"The March for Black Lives, a peaceful rally organized by Sparta High School students Rachel Young and Olivia Finkeldie, was attended by several hundred who listened to speakers talk about their experiences with racism."
SPARTA — Teddy Sibblies, a longtime Newton resident, has often been asked by white friends what it feels like to be judged based on the color of his skin.
“As a Black man, racism makes you feel like you were born with a hereditary disease,” Sibblies said. “This reality is forced upon you. You didn’t ask for it. You didn’t do anything to deserve it, yet it’s yours forever to deal with,” he said of racial inequality.
Sibblies lives in Sussex County, which has a Black population of about 3%, according to Census figures. On Saturday, he took part in the march for equality in Dykstra Park in Sparta.
The March for Black Lives, a peaceful rally organized by Sparta High School students Rachel Young and Olivia Finkeldie, was attended by several hundred who listened to speakers talk about their experiences with racism.
The crowd later marched roughly a half-mile to the Sparta Police Department on Main Street, holding signs and chanting their message before returning to the park.
The rally was the latest in a nationwide movement in response to the recent deaths of Black individuals at the hands of police, including George Floyd, who died while handcuffed by Minneapolis police May 25. Sussex County has already held peaceful demonstrations in Vernon and on the Newton Green, with many of those attendees from two weeks ago also on hand in Sparta Saturday.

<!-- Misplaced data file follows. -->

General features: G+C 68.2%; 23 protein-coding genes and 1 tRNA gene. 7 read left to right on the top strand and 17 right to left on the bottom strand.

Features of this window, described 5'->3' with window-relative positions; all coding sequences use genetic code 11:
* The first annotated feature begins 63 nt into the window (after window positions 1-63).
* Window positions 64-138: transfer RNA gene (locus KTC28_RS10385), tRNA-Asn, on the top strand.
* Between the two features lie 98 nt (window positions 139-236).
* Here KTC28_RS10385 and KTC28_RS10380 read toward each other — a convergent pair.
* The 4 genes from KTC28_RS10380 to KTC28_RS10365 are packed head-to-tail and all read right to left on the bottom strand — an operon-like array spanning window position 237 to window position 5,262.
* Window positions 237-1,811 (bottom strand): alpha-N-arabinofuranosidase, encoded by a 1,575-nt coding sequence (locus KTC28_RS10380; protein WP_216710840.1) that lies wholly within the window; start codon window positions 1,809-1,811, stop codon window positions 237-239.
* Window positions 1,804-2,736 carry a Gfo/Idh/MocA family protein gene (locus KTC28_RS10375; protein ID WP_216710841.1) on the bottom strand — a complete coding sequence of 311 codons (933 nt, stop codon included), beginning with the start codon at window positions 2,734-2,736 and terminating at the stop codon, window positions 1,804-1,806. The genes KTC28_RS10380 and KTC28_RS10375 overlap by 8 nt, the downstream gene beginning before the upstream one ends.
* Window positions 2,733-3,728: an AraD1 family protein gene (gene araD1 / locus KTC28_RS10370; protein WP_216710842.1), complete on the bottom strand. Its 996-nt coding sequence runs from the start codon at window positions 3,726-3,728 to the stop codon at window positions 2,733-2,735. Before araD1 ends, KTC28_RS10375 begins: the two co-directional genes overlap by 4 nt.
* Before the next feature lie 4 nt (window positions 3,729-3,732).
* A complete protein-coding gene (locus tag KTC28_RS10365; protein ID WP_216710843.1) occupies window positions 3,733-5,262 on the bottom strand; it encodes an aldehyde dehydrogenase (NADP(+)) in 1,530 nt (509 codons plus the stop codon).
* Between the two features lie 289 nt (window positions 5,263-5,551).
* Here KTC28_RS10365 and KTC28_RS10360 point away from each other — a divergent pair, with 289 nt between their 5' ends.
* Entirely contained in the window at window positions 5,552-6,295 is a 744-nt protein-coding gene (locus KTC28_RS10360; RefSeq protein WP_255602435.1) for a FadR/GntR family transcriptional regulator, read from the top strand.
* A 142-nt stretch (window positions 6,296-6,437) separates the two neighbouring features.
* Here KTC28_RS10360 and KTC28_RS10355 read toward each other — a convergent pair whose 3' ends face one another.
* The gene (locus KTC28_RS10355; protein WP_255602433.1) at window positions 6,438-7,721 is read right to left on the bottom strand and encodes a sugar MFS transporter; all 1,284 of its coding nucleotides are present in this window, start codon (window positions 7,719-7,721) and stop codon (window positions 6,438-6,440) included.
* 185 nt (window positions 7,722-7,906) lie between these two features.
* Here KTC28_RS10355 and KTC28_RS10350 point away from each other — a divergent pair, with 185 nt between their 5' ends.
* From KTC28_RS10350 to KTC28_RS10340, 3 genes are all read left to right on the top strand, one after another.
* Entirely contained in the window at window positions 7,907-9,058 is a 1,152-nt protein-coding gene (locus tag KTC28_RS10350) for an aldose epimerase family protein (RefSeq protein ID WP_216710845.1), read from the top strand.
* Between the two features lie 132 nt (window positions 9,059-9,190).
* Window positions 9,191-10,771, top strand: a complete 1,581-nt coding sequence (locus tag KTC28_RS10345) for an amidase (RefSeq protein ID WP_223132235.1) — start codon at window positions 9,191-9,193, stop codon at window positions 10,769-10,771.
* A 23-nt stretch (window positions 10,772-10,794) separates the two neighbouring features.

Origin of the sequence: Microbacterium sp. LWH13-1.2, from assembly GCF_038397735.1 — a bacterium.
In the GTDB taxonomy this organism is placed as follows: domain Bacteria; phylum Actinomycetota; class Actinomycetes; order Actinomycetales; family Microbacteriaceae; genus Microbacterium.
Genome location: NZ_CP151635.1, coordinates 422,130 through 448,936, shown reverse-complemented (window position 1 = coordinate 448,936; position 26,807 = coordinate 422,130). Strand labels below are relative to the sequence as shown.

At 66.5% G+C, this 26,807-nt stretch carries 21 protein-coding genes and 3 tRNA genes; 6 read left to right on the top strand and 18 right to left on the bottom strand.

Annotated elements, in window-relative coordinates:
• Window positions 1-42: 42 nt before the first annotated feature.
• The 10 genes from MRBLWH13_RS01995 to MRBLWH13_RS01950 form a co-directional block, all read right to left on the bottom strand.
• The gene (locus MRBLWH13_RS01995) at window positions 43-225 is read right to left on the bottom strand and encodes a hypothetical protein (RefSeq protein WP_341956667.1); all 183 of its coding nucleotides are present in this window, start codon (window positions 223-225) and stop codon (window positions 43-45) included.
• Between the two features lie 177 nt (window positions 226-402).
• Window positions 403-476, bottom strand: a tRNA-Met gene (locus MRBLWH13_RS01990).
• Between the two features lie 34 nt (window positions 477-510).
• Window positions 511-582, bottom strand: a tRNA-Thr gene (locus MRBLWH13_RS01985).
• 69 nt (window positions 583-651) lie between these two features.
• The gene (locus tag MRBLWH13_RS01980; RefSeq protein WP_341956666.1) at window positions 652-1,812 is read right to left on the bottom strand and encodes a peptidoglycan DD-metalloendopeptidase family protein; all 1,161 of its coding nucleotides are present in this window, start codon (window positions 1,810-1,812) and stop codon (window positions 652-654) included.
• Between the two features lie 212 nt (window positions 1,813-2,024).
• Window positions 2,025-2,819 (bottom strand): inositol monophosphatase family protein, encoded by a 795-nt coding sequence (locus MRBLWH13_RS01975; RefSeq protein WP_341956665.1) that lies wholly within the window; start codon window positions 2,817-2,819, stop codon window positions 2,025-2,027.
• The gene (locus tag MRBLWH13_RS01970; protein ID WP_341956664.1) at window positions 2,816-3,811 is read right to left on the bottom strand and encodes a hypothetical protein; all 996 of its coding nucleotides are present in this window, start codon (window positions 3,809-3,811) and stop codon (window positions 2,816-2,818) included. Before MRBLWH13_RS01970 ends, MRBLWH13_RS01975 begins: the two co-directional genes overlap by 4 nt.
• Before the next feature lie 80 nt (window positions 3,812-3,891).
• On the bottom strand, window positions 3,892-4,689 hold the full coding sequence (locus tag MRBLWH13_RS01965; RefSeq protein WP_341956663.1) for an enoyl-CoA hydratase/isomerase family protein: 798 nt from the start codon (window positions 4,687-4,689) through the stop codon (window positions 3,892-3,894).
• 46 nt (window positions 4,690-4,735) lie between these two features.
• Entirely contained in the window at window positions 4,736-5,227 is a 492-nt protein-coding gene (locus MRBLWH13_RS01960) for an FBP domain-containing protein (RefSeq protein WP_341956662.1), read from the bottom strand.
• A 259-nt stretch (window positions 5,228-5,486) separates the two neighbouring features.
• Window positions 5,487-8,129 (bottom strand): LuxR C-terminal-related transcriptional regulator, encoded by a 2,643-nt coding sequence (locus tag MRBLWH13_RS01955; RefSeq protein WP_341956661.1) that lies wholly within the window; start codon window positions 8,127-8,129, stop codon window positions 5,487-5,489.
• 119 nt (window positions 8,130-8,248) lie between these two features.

Speakers at the most recent county rally condemned the deaths of Floyd and other unarmed Black individuals including Breonna Taylor and Ahmaud Arbery, and their overall message expressed a desire for equality for people of all backgrounds.
“We did not say this has been perpetuated by all white people or all rich people or all police officers or all conservatives or all liberals,” said Saskia Brown, an administrator for the Sparta Township School District, who stressed that she was speaking only as a member of the community. “We are simply asking for a system that is just, equitable, and holds anyone accountable for their vicious actions that violate the rights of any human beings.”
The high school organizers urged other young people to become involved in the movement for racial equality.
“As children, we are the future of America,” Young said. “We are the next generation of politicians, of voters, of activists. We will be inheriting this nation, with all of its problems, with all of its opportunities, so we might as well do something now to make that future a better place for everyone.”
“We are fighting together because divided we fall,” added Kathrine Ermeus, a Sparta High School senior and one of a small percentage of Black residents in the township. “We can make the change that has long been overdue in our community, in our county, in our state, in our country and worldwide.”
Speakers also stressed the importance of voting for candidates with similar desires for change.
Sibblies and event co-organizer Scott Paul announced at the rally they will run for Newton Town Council and Sussex County Freeholder Board, respectively.
Howard Burrell, the mayor of Vernon and the only Black mayor in Sussex County, said the recent rallies in the country have been noteworthy both for the diversity of participants and their occurrences in many “small-town” communities.
“This peaceful protest, and the thousands of others, are making a significant difference in moving our country forward toward achieving that ‘more perfect union’ that’s articulated as an objective in the preamble to our nation’s Constitution,” Burrell said.
Source: NJ Herald, https://www.njherald.com/news/20200621/sparta-march-promotes-social-equality-for-all?fbclid=IwAR0XeXFHFFEw8IXvcZOC-D0GgYJv4iS6RmxdtafrIdpAmc_Ml5_DZ0j2eV8